Historian H.W. Brands’ new biography of Ronald Reagan is very good but conveys an incomplete impression about Reagan’s religious faith. Here’s a paragraph about Reagan ostensibly failing to follow up on concern about his dying father-in-law’s lack of faith:
DURING REAGAN’S SECOND year in office, his father-in-law, Loyal Davis, became seriously ill. “Nancy is very depressed about her father’s health and understandably so,” Reagan wrote in his diary. Davis and Nancy’s mother had retired to Scottsdale, Arizona, and his illness prompted repeated flights by Nancy across the country from Washington. Reagan liked and respected his father-in-law and was naturally concerned for his health. But he worried more about his spiritual health. “He’s always been an Agnostic,” Reagan wrote. “Now I think he knows fear for probably the first time in his life.” Reagan couldn’t take the time Nancy did to visit Davis, but he wished he could. “I want so much to speak to him about faith,” he said. “I believe this is a moment when he should turn to God and I want so much to help him do that.” Yet Reagan never found the time, and Davis died a few months later with Reagan’s words unspoken.
But in fact Reagan DID find the time to contact his troubled father-in-law even if he could not visit.
Nancy Reagan told the story on July 27, 1988, to 10,000 delegates to the Student Congress on Evangelism, hosted by Youth for Christ, at the Washington Convention Center, her speech preceding her husband’s the following day:
My father, who died six years ago, was a brilliant man, an internationally known brain surgeon. He was a person of tremendous self-confidence and intellect. So it is ironic that his spiritual life was influenced by a small, petty event that happened in his childhood. When he was a boy, there was a contest in his Sunday school class. The winner was to receive a Bible. My father knew he’d won the contest, for even then he was totally confident in himself and his abilities. He simply couldn’t accept it when the Bible was given to the child of the minister. And in reaction, my father, feeling wronged and disillusioned, allowed no place for faith in his life for the next eighty years.
He would take my mother and me to church and Sunday school, but he’d leave and come back only when it was time to pick us up. My mother had a very deep religious faith; she read her Bible every night. And it was that deep and abiding faith that helped her tremendously at the end of her life.
But my father didn’t have that and at the end of his life, he was terribly frightened. He was even afraid to go to sleep for fear he wouldn’t wake up. He’d move from chair to chair trying to keep awake and, I guess alive. I can’t tell you how much it hurt to see him this way — this man who had always been so supremely confident and strong in my eyes. My husband wrote him two long letters explaining the encompassing comfort he’d receive if he’d just put himself in the Lord’s hands.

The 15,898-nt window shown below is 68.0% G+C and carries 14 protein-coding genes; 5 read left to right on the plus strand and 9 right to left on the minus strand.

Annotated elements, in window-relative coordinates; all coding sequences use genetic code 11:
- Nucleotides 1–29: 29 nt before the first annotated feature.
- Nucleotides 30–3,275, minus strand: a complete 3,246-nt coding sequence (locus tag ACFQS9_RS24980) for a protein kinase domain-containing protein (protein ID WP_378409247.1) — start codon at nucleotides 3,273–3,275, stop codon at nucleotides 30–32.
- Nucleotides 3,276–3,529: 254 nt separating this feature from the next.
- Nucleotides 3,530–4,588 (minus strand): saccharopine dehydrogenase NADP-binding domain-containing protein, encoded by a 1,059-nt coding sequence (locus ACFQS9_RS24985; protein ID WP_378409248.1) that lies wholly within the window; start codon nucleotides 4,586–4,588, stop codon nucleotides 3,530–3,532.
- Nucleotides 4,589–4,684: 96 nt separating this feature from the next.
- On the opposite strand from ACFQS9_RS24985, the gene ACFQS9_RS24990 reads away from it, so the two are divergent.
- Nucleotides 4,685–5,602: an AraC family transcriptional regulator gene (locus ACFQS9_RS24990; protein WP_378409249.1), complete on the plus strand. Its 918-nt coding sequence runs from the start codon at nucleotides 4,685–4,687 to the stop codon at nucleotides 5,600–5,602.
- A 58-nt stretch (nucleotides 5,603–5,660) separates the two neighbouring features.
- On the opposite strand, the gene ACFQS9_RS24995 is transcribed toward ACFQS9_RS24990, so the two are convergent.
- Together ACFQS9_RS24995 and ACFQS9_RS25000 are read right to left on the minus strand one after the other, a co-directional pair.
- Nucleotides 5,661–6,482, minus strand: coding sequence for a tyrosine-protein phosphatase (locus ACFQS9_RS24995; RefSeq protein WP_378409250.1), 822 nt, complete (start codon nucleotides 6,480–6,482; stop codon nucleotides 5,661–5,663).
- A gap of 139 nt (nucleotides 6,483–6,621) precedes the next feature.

I was at the hospital with him, but my father never mentioned to me what happened next; the doctors told me. Two days before he died, he asked to see the hospital chaplain. I don’t know what the chaplain did or what he said, but whatever it was, it was the right thing and it gave my father comfort. I noticed he was calmer and not as frightened. When he died the next day, he was at peace, finally. And I was so happy for him. My prayers were answered.
I vividly recall 29 years ago as a young man reading about Nancy Reagan’s emotional remarks and was moved that the president had taken time from his excruciating schedule to offer spiritual counsel to his dying father-in-law. I’ve never found this story in any history book or biography. It’s very hard to find any account online. Here’s one from UPI by Helen Thomas. And there’s a full text of her recollection here although sadly not of her whole speech. Reagan’s speech text to the Student Congress on Evangelism from the next day, July 28, 1988, is here. And here’s video.
But wouldn’t it be fascinating to see the “two long letters” Reagan wrote to his father-in-law? They presumably survive, likely at the Reagan Library, but I’ve never seen them quoted. I hope they surface. They would tell us a lot about the man and his faith.